How a Tumbleweed can Destroy Landmines

Thanks to a friend, Paul Dowsett from Sustainable.TO for sending me this gem.

Massoud Hassani took inspiration from tumbleweeds as a child to create toys that raced across the desert. As an Industrial Designer he is making tumbleweeds that can bounce across desert landscapes filled with landmines, detonating them as they go. I hope this means that there is more space for them to play games. This is a lovely story of childhood curiosity leading to innovation.

Enjoy the movie below, it is gorgeous. And if you want to see images of the process and alternate prototoypes, Core 77 has an excellent article.

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4 Comments on “How a Tumbleweed can Destroy Landmines”

  1. Annie says:

    While this is a beautiful story the Kafons will not be effective. Check out this simulation of kafons to see. http://www.statisticsblog.com/2013/01/simulation-of-landmine-clearing-with-massoud-hassanis-mine-kafon/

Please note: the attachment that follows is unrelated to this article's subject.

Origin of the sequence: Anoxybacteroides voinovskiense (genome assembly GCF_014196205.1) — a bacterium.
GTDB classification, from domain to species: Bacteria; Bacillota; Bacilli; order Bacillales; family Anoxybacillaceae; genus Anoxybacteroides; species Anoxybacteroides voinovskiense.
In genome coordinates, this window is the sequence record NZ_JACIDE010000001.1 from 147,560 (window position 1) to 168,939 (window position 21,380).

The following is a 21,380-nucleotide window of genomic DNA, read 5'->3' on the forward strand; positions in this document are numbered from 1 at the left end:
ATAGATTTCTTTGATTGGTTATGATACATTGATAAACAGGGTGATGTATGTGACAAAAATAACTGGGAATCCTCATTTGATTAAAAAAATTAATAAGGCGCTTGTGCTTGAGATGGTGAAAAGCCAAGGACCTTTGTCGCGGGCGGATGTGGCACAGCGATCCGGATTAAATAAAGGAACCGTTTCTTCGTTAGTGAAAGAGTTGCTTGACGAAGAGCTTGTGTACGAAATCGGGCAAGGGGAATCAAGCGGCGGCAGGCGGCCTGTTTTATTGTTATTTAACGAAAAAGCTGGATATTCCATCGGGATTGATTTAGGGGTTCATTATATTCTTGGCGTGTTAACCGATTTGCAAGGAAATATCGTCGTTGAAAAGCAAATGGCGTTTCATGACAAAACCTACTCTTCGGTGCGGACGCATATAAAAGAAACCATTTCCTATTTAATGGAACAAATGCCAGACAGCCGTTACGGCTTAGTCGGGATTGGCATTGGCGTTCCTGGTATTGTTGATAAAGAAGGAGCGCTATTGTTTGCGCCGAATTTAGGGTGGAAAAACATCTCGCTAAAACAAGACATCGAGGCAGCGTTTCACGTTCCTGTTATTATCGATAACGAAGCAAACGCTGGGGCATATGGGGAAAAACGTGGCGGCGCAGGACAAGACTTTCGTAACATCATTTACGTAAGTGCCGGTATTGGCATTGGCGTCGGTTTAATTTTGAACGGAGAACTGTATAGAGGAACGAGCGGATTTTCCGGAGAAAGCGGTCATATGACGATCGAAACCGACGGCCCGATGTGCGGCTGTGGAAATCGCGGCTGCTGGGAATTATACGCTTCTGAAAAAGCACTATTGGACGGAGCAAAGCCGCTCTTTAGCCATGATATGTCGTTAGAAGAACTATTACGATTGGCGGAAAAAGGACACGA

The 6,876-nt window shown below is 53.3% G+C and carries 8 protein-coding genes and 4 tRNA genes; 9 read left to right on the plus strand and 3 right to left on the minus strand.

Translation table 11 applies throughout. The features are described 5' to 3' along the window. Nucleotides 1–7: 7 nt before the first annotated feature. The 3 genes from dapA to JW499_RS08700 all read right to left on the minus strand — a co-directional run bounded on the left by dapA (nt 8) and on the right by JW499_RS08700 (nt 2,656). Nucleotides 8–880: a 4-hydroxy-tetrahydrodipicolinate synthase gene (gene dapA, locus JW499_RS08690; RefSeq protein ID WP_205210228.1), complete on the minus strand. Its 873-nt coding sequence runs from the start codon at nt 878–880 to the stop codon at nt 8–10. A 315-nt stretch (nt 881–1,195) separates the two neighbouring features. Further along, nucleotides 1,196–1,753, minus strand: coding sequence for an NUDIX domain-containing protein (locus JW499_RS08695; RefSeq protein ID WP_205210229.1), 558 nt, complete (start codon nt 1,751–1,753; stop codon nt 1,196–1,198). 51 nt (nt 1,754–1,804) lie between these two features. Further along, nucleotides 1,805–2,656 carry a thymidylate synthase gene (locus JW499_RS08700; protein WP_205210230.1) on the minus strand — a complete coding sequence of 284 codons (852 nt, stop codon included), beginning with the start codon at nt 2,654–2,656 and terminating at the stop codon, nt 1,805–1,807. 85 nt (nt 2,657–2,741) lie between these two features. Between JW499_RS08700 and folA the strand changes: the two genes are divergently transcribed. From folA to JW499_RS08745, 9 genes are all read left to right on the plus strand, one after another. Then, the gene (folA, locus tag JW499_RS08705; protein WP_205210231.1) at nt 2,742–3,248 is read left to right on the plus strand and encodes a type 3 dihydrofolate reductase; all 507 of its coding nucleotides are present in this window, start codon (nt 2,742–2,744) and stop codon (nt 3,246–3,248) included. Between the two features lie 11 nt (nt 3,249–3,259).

• Carl Hastrich says:

      Hi, and a huge thanks for posting a link to your work. I know very little about probability and statistics so it was fascinating to read. I’m curious about what is you define as “effective”?

      I enjoy the conclusions of Matt Asher regarding the tumbleweed as a “test fir the presence of mines in an area.”

      Is it possible to use the probability and statistics to suggest what could be improved by the tumbled weeds? E.g. if they have more surface area and a more linear movement, would that be better?

      My passion is for iteration of thinking, and would love to see the next phase due to this research…

  2. […] included tumbleweeds as a mine clearance device, as suggested by Massoud Hassani. Through reading Carl Hastrichs coverage of the topic, I found this fascinating, and to my mind well performed statistical analysis of their usage, […]

  3. […] included tumbleweeds as a mine clearance device, as suggested by Massoud Hassani. Through reading Carl Hastrichs coverage of the topic, I found this fascinating, and to my mind well performed statistical analysis of their usage, […]


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